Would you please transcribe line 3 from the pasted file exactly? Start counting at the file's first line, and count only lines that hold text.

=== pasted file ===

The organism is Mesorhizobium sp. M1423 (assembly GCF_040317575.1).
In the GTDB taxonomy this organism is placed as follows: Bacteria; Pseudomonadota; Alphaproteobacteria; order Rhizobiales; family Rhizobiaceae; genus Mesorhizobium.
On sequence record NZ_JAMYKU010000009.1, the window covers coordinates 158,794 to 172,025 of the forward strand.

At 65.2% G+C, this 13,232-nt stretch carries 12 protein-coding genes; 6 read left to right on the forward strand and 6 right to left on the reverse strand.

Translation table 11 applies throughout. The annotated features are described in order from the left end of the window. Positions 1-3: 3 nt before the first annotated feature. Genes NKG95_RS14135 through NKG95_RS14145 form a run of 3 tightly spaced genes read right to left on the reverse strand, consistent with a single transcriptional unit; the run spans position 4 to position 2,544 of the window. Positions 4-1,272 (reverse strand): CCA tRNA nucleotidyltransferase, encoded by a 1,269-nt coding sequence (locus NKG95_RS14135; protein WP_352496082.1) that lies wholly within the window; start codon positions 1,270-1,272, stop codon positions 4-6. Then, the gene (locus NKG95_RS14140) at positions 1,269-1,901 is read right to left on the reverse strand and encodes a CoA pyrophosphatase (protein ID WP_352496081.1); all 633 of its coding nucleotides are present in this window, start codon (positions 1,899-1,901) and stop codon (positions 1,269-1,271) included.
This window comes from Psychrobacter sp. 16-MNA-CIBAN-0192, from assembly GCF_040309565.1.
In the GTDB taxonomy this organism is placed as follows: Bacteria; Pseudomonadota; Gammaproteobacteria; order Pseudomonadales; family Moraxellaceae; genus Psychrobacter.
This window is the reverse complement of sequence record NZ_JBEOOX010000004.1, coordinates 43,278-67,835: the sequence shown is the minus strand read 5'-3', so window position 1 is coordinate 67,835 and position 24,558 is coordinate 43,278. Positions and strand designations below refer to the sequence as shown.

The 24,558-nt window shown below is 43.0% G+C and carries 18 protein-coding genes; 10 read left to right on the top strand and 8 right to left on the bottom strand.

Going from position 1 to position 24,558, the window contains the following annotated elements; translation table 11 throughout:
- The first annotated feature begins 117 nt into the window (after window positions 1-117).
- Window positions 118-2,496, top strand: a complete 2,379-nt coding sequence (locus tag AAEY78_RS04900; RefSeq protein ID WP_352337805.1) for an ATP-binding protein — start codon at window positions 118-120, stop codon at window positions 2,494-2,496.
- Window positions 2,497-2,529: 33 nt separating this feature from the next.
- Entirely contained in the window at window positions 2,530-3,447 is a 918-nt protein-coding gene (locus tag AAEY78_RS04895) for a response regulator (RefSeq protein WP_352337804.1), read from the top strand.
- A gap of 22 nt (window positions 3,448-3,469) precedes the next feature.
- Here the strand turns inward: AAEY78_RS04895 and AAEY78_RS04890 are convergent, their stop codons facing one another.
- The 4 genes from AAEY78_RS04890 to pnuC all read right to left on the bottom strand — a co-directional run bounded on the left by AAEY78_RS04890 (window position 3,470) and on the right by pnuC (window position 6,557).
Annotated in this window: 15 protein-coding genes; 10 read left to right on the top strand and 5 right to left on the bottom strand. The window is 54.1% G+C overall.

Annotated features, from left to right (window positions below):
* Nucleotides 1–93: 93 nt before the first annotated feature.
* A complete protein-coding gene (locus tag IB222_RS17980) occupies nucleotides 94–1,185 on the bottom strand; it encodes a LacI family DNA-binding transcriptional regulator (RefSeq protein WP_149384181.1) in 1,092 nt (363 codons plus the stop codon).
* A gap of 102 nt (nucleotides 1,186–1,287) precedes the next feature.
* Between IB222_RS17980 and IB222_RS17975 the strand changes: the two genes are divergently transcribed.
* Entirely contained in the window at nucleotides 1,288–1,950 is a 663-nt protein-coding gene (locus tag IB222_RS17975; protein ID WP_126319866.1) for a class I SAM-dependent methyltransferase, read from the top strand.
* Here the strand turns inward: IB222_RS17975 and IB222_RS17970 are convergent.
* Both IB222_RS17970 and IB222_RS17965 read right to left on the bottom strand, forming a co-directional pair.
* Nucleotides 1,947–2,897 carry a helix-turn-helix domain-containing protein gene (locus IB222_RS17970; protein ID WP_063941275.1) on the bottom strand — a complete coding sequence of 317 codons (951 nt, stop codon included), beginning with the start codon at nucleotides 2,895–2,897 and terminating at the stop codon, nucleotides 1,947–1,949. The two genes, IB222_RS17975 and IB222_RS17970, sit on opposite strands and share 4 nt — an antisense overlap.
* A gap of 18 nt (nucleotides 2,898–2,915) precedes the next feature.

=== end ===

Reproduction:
On sequence record NZ_JAMYKU010000009.1, the window covers coordinates 158,794 to 172,025 of the forward strand.